The Haft Tapeh factory workers and Ahvez steel workers are both striking in protest of unpaid wages and poor working conditions. Unfortunately, this situation is not unique. Similar protests are taking place across Iran and have been for months. The MEK and its resistance units are working to organize and lead workers’ protests across all trades and professions.

Haft Tapeh is the largest sugar cane factory in Iran. Thousands of workers depend on the factory as their main source of income. In 2015, the factory was privatized in a controversial deal, and now the company is close to bankruptcy. Many workers have not been paid in months, and the new owners are discussing plans to reduce the workforce. Factory workers blame the problems at Haft Tappeh on local national government officials’ misman and dishonesty.

The political prisoners continued in their letter: “The people [of Iran] who have been witness to the plundering of their possessions and labor on a daily basis, and whose wealth and assets are being spent on warmongering and suppressing their protests are now fully aware of who the real enemy is.”

The Iranian regime has attempted to blame the economic crisis facing the country on U.S. sanctions. The nationwide uprisings began last December, though, long before U.S. sanctions were re-imposed, and protesters have been clear from the beginning that Iran’s problems lie with the ruling regime and its warmongering and corruption. The anti-regime protests have repeatedly called attention to the billions of dollars spent on wars in Iraq, Syria, and Lebanon. Meanwhile, the Iranian people carry banners at home proclaiming, “Workers of Haft Tappeh are hungry!”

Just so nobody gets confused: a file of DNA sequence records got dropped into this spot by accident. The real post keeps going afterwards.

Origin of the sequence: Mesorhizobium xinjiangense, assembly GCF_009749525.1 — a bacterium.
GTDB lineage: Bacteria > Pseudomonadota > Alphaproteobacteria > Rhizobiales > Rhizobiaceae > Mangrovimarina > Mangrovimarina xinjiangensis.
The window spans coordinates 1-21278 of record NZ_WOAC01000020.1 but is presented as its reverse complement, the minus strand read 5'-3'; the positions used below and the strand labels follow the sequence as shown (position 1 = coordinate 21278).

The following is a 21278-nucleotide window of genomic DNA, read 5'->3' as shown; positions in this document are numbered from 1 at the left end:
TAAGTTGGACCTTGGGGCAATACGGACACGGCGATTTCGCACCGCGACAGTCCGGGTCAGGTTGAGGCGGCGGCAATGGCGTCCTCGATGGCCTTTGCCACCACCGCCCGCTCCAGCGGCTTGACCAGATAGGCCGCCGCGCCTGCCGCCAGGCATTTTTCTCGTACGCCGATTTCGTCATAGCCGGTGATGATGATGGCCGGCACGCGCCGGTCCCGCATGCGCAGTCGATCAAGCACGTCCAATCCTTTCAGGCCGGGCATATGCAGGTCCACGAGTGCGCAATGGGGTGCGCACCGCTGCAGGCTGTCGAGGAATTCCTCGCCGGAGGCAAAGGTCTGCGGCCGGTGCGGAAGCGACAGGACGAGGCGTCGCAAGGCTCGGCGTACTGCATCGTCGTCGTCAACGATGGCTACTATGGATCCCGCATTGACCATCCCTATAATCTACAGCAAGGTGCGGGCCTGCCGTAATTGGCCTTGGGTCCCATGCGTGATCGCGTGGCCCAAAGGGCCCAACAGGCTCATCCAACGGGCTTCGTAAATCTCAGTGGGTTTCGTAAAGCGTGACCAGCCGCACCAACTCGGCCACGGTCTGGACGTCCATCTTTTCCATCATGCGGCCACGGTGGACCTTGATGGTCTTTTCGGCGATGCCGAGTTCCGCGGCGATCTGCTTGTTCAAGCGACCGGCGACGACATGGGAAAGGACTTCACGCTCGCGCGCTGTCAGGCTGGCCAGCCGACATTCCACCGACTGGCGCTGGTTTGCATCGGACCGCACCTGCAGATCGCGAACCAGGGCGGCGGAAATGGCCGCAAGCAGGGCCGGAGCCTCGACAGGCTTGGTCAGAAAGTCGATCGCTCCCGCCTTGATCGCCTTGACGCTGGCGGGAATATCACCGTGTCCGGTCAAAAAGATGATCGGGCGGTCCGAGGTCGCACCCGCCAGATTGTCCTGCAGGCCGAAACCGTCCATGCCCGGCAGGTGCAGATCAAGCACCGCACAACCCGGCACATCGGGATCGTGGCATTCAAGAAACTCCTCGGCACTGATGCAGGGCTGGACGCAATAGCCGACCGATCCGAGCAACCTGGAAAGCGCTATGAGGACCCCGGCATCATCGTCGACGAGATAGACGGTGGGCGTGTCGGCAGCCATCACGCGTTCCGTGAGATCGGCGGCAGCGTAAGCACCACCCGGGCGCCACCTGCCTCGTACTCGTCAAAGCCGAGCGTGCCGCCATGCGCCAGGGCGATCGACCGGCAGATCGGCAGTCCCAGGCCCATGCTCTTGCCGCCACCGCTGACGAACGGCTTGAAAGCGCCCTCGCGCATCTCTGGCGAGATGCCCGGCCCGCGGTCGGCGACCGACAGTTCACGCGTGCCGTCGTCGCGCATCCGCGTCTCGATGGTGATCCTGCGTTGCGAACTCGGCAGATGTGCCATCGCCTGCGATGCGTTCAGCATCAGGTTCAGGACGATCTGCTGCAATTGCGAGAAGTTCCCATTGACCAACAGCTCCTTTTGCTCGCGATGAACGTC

The letter concluded with a call for other communities in Iran to join the striking workers. The prisoners wrote: “While stressing our support for the noble workers of Haft Tapeh and Ahvaz Steel, we the political prisoners of Gohardasht hail their commitment and call on all other suppressed communities to unite with them. We believe that the only solution against the tyranny is uprisings and protests. The national unity of all walks of life and suppressed communities will eventually defeat the tyrants.”

Staff Writer

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#FreeIran2018,#IranRegimeChange,Iran,Iran Protests,Isfahan,MEK,Mujahedin-e Khalq,National Council of Resistance of Iran (NCRI)

Rally in Isfahan against the dire economic situation.

Khamenei Breaks Silence on Plunge of Rial and Protests, Blames Government for Crisis

Rally in Isfahan against the dire economic situation.

Archive-Protest in Isfahan against the Iranian regime’s corruption and the declining economic situation.

On Monday, August 13th, regime Supreme Leader Ali Khamenei finally broke his silence about the free fall of the rial and the swell of protests that have taken place across Iran since July 31st. His remarks made it clear that he has no solutions to the problems facing Iran.


Khamenei attempted to address growing concerns that the rank-and-file of the regime has become dissatisfied, saying, “Some wickedly propagate that the country is at an impasse and that there is no way out other than reaching out to some Satan or the Great Satan. Whoever says we have reached an impasse is either ignorant or his remarks are treasonous.”

Khamenei blamed the corruption in his regime on a few rogue agencies or people, refusing to acknowledge that the corruption extends to the regime as a whole, adding, “Some go too far in their remarks, calling all as corrupt, by referring to the term systematic corruption… Some are careless in their remarks and writings. One cannot extend corruption in some agencies or among some people to the country as a whole.”


Khamenei blamed his own regime’s president, Hassan Rouhani, for the catastrophic economic situation in Iran, confirming rumors of infighting among the highest levels of the regime. Khamenei feigned ignorance about his own regime’s decision to  plunder Iran’s wealth on nuclear missile programs and warmongering in the region. blaming these actions on Rouhani.



He also blamed Rouhani for failing to prepare for U.S. sanctions, saying, “Most of the recent economic problems are due to the measures taken within the country. If actions are taken more efficiently, more prudently, more swiftly and more firmly, sanctions cannot have much effect.”